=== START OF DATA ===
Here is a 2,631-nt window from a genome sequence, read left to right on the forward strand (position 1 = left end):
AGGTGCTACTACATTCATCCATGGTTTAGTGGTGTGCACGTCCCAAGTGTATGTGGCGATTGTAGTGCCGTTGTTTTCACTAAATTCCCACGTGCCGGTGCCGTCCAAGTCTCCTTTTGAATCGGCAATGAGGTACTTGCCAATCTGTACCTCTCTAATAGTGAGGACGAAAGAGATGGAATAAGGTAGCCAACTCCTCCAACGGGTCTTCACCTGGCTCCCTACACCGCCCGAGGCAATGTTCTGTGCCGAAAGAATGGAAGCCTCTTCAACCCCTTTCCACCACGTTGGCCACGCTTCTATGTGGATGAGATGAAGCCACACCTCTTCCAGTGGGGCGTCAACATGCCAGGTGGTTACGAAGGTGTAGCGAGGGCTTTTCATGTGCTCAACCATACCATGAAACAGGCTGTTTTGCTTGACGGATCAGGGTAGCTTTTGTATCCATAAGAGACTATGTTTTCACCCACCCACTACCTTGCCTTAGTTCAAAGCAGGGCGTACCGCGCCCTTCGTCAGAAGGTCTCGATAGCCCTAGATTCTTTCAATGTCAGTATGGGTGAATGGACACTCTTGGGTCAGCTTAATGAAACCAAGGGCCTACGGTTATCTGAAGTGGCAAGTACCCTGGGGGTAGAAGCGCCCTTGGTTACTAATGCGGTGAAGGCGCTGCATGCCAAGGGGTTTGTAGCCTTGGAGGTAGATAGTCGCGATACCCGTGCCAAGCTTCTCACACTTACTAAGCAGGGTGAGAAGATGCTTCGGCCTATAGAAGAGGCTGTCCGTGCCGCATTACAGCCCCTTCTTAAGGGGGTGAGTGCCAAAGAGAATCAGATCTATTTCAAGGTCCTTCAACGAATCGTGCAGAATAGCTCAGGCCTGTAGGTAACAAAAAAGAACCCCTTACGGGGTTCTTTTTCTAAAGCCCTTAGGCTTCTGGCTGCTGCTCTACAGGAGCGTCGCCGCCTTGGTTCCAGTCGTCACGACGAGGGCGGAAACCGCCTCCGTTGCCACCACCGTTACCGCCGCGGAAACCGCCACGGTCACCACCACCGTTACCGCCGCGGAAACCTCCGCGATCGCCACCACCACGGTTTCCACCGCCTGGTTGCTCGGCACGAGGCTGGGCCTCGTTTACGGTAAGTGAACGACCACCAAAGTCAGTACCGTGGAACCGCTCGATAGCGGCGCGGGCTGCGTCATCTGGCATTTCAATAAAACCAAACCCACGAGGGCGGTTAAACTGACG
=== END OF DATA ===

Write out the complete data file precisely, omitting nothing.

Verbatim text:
Here is a 2,631-nt window from a genome sequence, read left to right on the forward strand (position 1 = left end):
AGGTGCTACTACATTCATCCATGGTTTAGTGGTGTGCACGTCCCAAGTGTATGTGGCGATTGTAGTGCCGTTGTTTTCACTAAATTCCCACGTGCCGGTGCCGTCCAAGTCTCCTTTTGAATCGGCAATGAGGTACTTGCCAATCTGTACCTCTCTAATAGTGAGGACGAAAGAGATGGAATAAGGTAGCCAACTCCTCCAACGGGTCTTCACCTGGCTCCCTACACCGCCCGAGGCAATGTTCTGTGCCGAAAGAATGGAAGCCTCTTCAACCCCTTTCCACCACGTTGGCCACGCTTCTATGTGGATGAGATGAAGCCACACCTCTTCCAGTGGGGCGTCAACATGCCAGGTGGTTACGAAGGTGTAGCGAGGGCTTTTCATGTGCTCAACCATACCATGAAACAGGCTGTTTTGCTTGACGGATCAGGGTAGCTTTTGTATCCATAAGAGACTATGTTTTCACCCACCCACTACCTTGCCTTAGTTCAAAGCAGGGCGTACCGCGCCCTTCGTCAGAAGGTCTCGATAGCCCTAGATTCTTTCAATGTCAGTATGGGTGAATGGACACTCTTGGGTCAGCTTAATGAAACCAAGGGCCTACGGTTATCTGAAGTGGCAAGTACCCTGGGGGTAGAAGCGCCCTTGGTTACTAATGCGGTGAAGGCGCTGCATGCCAAGGGGTTTGTAGCCTTGGAGGTAGATAGTCGCGATACCCGTGCCAAGCTTCTCACACTTACTAAGCAGGGTGAGAAGATGCTTCGGCCTATAGAAGAGGCTGTCCGTGCCGCATTACAGCCCCTTCTTAAGGGGGTGAGTGCCAAAGAGAATCAGATCTATTTCAAGGTCCTTCAACGAATCGTGCAGAATAGCTCAGGCCTGTAGGTAACAAAAAAGAACCCCTTACGGGGTTCTTTTTCTAAAGCCCTTAGGCTTCTGGCTGCTGCTCTACAGGAGCGTCGCCGCCTTGGTTCCAGTCGTCACGACGAGGGCGGAAACCGCCTCCGTTGCCACCACCGTTACCGCCGCGGAAACCGCCACGGTCACCACCACCGTTACCGCCGCGGAAACCTCCGCGATCGCCACCACCACGGTTTCCACCGCCTGGTTGCTCGGCACGAGGCTGGGCCTCGTTTACGGTAAGTGAACGACCACCAAAGTCAGTACCGTGGAACCGCTCGATAGCGGCGCGGGCTGCGTCATCTGGCATTTCAATAAAACCAAACCCACGAGGGCGGTTAAACTGACG